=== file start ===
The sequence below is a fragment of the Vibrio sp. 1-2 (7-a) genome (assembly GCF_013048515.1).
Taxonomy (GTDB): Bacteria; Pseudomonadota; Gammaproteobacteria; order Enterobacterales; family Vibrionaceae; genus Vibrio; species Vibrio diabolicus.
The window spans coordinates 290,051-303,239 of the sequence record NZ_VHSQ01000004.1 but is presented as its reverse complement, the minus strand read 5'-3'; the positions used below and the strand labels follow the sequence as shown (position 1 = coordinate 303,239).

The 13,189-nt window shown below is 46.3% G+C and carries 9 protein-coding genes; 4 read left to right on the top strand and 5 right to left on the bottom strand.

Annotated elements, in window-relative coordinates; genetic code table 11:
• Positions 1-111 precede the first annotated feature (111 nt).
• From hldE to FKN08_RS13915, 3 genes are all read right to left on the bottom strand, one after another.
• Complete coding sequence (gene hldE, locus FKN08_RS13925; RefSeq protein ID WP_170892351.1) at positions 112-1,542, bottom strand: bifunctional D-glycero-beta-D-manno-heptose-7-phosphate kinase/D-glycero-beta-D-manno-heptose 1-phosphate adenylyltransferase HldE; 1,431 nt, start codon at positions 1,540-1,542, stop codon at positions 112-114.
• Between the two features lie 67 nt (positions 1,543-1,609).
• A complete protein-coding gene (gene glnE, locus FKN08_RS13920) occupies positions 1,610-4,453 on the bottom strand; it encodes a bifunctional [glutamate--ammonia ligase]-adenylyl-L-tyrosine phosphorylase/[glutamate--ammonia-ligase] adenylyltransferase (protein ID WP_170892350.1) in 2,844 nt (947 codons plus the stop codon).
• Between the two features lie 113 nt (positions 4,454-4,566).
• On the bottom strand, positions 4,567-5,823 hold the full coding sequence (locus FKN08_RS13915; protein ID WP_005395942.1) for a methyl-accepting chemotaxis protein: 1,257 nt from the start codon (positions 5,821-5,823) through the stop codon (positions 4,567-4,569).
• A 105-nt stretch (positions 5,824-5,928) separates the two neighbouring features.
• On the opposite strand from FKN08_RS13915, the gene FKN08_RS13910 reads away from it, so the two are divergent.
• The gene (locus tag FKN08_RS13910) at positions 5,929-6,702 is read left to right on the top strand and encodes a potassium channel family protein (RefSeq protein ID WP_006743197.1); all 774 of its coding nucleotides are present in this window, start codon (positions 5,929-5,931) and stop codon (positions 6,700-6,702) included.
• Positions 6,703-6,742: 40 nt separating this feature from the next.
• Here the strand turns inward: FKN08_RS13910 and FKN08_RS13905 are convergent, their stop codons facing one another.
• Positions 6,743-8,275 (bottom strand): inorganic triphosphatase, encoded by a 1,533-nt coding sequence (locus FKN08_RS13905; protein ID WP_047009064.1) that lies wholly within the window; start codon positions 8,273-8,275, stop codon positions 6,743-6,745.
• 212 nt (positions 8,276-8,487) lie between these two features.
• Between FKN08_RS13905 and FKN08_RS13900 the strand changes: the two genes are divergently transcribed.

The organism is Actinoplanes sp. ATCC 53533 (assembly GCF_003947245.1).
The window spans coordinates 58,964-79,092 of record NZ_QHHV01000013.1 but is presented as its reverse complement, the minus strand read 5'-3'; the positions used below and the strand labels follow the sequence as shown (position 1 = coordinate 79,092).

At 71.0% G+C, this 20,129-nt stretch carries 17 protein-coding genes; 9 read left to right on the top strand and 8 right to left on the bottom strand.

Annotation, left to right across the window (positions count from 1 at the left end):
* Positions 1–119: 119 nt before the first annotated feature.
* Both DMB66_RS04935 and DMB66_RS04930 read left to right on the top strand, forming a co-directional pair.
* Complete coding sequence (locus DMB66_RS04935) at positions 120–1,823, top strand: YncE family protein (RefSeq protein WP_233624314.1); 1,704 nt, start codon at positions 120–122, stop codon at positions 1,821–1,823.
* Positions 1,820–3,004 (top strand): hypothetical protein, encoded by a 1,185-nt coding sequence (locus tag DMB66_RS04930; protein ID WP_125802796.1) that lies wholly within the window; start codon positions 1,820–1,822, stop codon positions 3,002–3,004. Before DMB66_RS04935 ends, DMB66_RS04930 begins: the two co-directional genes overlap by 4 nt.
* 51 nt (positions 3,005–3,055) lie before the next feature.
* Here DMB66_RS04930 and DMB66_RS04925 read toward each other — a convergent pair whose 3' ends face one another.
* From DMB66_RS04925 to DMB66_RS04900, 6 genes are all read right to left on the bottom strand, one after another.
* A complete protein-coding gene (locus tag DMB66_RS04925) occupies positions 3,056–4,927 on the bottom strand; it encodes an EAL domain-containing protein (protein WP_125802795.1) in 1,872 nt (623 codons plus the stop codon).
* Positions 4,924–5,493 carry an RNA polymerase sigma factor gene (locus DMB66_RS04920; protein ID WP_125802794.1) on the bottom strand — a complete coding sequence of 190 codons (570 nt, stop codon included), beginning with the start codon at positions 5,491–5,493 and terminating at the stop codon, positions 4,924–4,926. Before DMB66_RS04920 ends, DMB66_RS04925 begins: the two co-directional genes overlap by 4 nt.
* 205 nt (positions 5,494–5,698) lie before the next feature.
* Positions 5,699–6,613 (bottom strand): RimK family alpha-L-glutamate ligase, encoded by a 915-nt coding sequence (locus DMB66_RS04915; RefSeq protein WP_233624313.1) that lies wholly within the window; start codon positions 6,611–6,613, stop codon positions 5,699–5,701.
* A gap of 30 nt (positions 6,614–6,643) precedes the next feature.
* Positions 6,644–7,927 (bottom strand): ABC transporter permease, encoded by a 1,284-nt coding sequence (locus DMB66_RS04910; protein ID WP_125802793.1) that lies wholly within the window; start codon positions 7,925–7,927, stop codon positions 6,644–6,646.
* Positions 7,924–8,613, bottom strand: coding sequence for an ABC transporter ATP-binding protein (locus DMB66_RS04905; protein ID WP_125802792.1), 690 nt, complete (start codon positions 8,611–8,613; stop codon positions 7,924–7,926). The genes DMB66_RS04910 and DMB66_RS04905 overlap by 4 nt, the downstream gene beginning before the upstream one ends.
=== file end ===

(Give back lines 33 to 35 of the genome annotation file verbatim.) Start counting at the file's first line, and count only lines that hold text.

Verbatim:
* Positions 4,924–5,493 carry an RNA polymerase sigma factor gene (locus DMB66_RS04920; protein ID WP_125802794.1) on the bottom strand — a complete coding sequence of 190 codons (570 nt, stop codon included), beginning with the start codon at positions 5,491–5,493 and terminating at the stop codon, positions 4,924–4,926. Before DMB66_RS04920 ends, DMB66_RS04925 begins: the two co-directional genes overlap by 4 nt.
* 205 nt (positions 5,494–5,698) lie before the next feature.
* Positions 5,699–6,613 (bottom strand): RimK family alpha-L-glutamate ligase, encoded by a 915-nt coding sequence (locus DMB66_RS04915; RefSeq protein WP_233624313.1) that lies wholly within the window; start codon positions 6,611–6,613, stop codon positions 5,699–5,701.